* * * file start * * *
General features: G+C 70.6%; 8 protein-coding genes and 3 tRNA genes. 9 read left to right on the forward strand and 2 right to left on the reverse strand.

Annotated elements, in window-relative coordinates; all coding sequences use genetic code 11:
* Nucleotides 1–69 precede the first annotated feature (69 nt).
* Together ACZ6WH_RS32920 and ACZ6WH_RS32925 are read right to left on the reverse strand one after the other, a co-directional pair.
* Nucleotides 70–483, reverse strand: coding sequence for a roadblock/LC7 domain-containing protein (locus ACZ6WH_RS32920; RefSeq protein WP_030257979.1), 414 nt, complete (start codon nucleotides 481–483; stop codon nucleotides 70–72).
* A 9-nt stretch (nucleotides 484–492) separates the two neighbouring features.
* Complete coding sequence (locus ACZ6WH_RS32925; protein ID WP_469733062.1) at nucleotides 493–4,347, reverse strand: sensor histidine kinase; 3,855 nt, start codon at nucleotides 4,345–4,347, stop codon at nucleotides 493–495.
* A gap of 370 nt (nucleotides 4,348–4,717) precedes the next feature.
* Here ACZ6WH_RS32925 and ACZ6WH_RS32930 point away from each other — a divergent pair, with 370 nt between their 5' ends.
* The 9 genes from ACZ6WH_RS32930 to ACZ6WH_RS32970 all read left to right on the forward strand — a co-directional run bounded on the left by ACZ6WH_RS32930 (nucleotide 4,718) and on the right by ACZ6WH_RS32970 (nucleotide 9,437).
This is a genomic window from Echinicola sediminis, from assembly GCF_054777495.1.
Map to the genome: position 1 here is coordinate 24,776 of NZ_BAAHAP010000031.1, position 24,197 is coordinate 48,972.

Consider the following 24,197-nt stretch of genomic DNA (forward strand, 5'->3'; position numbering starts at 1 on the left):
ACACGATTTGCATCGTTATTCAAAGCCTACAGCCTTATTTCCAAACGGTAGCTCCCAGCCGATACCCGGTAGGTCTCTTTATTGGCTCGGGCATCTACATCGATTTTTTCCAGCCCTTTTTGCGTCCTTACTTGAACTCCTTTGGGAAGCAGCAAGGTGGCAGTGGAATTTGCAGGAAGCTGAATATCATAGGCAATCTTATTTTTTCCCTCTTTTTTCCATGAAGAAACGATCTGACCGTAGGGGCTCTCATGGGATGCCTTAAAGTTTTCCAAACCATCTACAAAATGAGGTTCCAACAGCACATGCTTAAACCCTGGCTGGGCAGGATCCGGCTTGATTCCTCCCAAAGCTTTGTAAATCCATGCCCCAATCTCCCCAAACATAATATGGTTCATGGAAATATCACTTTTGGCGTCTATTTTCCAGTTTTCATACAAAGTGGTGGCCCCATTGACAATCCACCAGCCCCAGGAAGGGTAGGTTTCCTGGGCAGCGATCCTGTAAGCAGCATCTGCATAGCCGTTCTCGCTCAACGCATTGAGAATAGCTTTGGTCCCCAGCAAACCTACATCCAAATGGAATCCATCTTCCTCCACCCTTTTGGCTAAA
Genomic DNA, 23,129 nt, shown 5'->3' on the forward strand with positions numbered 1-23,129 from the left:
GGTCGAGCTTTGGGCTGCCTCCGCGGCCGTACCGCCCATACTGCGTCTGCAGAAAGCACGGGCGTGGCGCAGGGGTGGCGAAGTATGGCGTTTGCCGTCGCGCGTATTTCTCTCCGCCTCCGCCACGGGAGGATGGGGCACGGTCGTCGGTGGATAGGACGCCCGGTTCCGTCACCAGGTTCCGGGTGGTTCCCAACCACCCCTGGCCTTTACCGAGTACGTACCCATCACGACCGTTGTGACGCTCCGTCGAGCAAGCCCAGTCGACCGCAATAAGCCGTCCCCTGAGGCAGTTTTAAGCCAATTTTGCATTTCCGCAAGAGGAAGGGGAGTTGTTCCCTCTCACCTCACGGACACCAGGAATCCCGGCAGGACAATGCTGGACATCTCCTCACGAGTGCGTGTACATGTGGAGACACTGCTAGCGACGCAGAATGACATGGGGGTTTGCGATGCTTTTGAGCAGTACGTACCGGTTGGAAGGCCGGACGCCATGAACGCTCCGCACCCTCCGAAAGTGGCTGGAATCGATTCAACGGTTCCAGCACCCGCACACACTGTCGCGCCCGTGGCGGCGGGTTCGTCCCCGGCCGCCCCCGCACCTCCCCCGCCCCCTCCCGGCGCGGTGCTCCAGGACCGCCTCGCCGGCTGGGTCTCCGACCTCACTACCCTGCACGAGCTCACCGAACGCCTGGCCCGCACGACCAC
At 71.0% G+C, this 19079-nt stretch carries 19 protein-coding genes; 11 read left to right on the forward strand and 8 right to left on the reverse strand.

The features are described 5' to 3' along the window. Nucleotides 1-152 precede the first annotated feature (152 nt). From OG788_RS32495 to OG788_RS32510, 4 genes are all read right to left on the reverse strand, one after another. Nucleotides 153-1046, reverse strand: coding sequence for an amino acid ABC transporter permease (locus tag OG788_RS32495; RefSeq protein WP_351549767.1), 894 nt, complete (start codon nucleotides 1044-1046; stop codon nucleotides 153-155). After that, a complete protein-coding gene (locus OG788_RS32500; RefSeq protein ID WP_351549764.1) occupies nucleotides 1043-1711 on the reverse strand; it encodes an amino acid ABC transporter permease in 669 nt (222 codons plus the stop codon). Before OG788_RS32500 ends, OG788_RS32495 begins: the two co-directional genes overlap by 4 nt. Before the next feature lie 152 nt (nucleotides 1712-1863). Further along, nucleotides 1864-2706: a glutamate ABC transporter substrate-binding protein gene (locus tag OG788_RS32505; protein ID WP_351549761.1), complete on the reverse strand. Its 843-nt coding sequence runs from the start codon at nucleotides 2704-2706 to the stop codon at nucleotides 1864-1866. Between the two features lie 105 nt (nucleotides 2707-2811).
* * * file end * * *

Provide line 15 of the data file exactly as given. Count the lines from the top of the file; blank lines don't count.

Genomic DNA, 23,129 nt, shown 5'->3' on the forward strand with positions numbered 1-23,129 from the left: